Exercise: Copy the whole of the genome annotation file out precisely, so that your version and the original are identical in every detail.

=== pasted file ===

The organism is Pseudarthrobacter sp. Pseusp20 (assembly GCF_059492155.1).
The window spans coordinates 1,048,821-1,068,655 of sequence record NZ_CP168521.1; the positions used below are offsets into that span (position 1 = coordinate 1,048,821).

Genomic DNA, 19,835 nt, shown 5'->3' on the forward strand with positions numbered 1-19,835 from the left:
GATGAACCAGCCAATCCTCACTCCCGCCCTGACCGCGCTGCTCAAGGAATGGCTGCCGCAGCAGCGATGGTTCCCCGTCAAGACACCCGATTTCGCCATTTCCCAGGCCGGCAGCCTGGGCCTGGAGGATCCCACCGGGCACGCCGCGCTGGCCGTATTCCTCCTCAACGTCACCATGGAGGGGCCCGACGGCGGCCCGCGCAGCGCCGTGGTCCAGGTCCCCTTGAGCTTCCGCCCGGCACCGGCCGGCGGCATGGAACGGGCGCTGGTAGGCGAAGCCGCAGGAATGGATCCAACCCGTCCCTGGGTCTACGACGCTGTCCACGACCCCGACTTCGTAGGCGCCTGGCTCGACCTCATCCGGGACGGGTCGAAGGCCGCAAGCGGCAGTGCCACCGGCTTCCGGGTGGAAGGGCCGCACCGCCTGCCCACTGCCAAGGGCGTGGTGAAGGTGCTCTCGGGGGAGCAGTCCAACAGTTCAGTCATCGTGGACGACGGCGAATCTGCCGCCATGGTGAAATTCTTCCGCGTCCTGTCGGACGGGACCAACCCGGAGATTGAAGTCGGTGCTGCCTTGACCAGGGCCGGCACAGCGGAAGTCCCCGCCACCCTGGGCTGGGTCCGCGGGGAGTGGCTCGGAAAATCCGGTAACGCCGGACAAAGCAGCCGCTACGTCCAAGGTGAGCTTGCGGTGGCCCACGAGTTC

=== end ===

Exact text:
The organism is Pseudarthrobacter sp. Pseusp20 (assembly GCF_059492155.1).
The window spans coordinates 1,048,821-1,068,655 of sequence record NZ_CP168521.1; the positions used below are offsets into that span (position 1 = coordinate 1,048,821).

Genomic DNA, 19,835 nt, shown 5'->3' on the forward strand with positions numbered 1-19,835 from the left:
GATGAACCAGCCAATCCTCACTCCCGCCCTGACCGCGCTGCTCAAGGAATGGCTGCCGCAGCAGCGATGGTTCCCCGTCAAGACACCCGATTTCGCCATTTCCCAGGCCGGCAGCCTGGGCCTGGAGGATCCCACCGGGCACGCCGCGCTGGCCGTATTCCTCCTCAACGTCACCATGGAGGGGCCCGACGGCGGCCCGCGCAGCGCCGTGGTCCAGGTCCCCTTGAGCTTCCGCCCGGCACCGGCCGGCGGCATGGAACGGGCGCTGGTAGGCGAAGCCGCAGGAATGGATCCAACCCGTCCCTGGGTCTACGACGCTGTCCACGACCCCGACTTCGTAGGCGCCTGGCTCGACCTCATCCGGGACGGGTCGAAGGCCGCAAGCGGCAGTGCCACCGGCTTCCGGGTGGAAGGGCCGCACCGCCTGCCCACTGCCAAGGGCGTGGTGAAGGTGCTCTCGGGGGAGCAGTCCAACAGTTCAGTCATCGTGGACGACGGCGAATCTGCCGCCATGGTGAAATTCTTCCGCGTCCTGTCGGACGGGACCAACCCGGAGATTGAAGTCGGTGCTGCCTTGACCAGGGCCGGCACAGCGGAAGTCCCCGCCACCCTGGGCTGGGTCCGCGGGGAGTGGCTCGGAAAATCCGGTAACGCCGGACAAAGCAGCCGCTACGTCCAAGGTGAGCTTGCGGTGGCCCACGAGTTC